Who‘s behind AURORA, you wonder? Hi!
My name is Nora.
For as long as I can remember, I was always the odd one out. I rarely ever spoke, and if I did, it felt like I was speaking a language different from those around me. As I grew older, I started appreciating my unique perspective more and more, until I realized it was actually one of my core strengths.
When I was 12, I read my first psychology book and was immediately OBSESSED. Not only did I know this is what I wanted to be, but I also knew I would not settle for anything less than becoming the absolute best psychologist in the world. I devoured every book I could lay hands on. I asked my mom for a subscription to all the psychology magazines in the country. These were the ancient times when paper would be sent to your mailbox, unlike how it is mostly digital nowadays. Of course she said no to subscribing to all, but I could choose one, woohoo! And so what followed was me testing out every single theory I possibly could, observing what people were like, and trying to figure out why they were so.
At 21 years old, I successfully completed my study in Applied Psychology. If that sounds young, it is! I went to a private school that allows one to take more than a year’s worth of classes so the entire study can be completed earlier. Then at 23, I successfully suffered my way through the pre-masters Clinical Neuropsychology program at Leiden University. Even though I succeeded with pretty good grades, whilst still running my company, I decided then that such a route wasn’t for me. I did not quite see myself working at a hospital and, frankly, was done with the school system! Done being accused, once again, that I ‘’did not really write this myself’’. Plot twist, I did.
But enough about school traumas. If you live in the Netherlands, you may know me from the company I started in 2015, when I was only 21: “Altaïr”. There I learned that there is a massive wall between people and healthcare professionals. Whether it was the government funding programs or insurance, the people with power weren’t always accepting of things they’re unable to envision yet or simply don’t understand. Our work-style was way ahead, I’m talking light-years over here. The clients wanted to be helped in a certain way, yet the people in charge of the money demanded it to be done their way. This meant people had to pay out of their pocket. Then there was the issue of being obligated by law to set your price above a specific standard. Spoiler alert: this was sky-high, which meant only upper-class people could get the help they needed. I find it absurd that mental health is still a luxury in this modern day and time.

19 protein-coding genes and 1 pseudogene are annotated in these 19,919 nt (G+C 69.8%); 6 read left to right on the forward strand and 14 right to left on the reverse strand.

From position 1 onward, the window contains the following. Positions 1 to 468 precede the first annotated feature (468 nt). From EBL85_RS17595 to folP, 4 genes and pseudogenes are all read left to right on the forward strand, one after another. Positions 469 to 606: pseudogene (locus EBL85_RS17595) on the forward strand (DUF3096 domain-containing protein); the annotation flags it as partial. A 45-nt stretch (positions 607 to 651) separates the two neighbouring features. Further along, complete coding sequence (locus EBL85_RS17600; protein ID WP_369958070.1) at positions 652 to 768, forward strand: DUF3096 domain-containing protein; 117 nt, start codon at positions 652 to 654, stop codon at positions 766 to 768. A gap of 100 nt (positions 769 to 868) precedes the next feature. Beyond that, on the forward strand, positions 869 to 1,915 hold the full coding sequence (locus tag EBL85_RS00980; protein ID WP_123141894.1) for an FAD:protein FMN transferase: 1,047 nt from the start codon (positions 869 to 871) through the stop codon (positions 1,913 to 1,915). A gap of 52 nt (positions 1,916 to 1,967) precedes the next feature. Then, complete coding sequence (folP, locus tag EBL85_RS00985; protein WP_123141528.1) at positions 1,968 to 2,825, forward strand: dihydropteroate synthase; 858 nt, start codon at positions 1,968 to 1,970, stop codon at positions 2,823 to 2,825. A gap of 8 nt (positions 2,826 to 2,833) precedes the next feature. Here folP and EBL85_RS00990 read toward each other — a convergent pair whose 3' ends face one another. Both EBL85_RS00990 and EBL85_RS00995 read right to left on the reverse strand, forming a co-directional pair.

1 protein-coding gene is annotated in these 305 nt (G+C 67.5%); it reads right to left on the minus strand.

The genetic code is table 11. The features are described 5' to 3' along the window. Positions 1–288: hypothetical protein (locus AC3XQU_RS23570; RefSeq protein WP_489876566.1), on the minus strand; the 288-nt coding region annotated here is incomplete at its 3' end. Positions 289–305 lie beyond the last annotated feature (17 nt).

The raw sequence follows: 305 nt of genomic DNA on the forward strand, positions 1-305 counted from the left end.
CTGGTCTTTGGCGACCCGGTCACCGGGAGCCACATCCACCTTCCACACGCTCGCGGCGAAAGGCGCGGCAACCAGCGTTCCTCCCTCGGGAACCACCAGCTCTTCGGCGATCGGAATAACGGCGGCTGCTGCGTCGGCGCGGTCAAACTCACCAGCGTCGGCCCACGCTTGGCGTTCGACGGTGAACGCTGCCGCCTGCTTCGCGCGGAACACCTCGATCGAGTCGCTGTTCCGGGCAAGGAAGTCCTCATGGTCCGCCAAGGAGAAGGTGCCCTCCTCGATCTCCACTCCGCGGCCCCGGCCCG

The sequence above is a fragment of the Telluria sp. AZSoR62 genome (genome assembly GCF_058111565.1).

Things changed rapidly when I moved abroad in 2019 and COVID-19 hit the world. I started working through phone calls because of the international lock-down. At this point, I was pregnant and hadn’t worked with clients personally for years, as I had to lead a team and run my company. But during the lock-down people were more in need of help than ever before. So I started accepting some free clients and later on started working donation based – this meant people could pay what was affordable to them. Not only did I notice working through calls really helped, but also that the therapy sessions go deeper and faster because of the comfort and anonymity. Before I knew it I had clients asking for me from all over the world.
Now why on earth would someone all the way from the UK, Canada or Saudi reach out to me without me having advertised any of my work? I didn’t even have a personal website! Well, it’s because people started talking about how easy it was: no paperwork, no waiting list, no negotiation with the government, no systems and rules about methodology. Just the help you need!
The whole reason I started my first company was because the system was outdated! People no longer want to sit across a psychologist, be given a form and then told what is wrong with them. If this is what helped people, then I would have saved myself the fuss of business and just worked for a regular healthcare company. I mean, Elon Musk couldn’t have described it more perfectly: ‘’Running a start-up is like chewing glass and staring into the abyss. After a while, you stop staring, but the glass chewing never ends.” And yet, here I am, doing it again. This is how much I believe the world desperately needs accessible and affordable healthcare for everyone.
When you look at the WHO statistics, this seems fairly obvious. Why is nothing changing? Well, guess what, WE are going to initiate the change. You and I!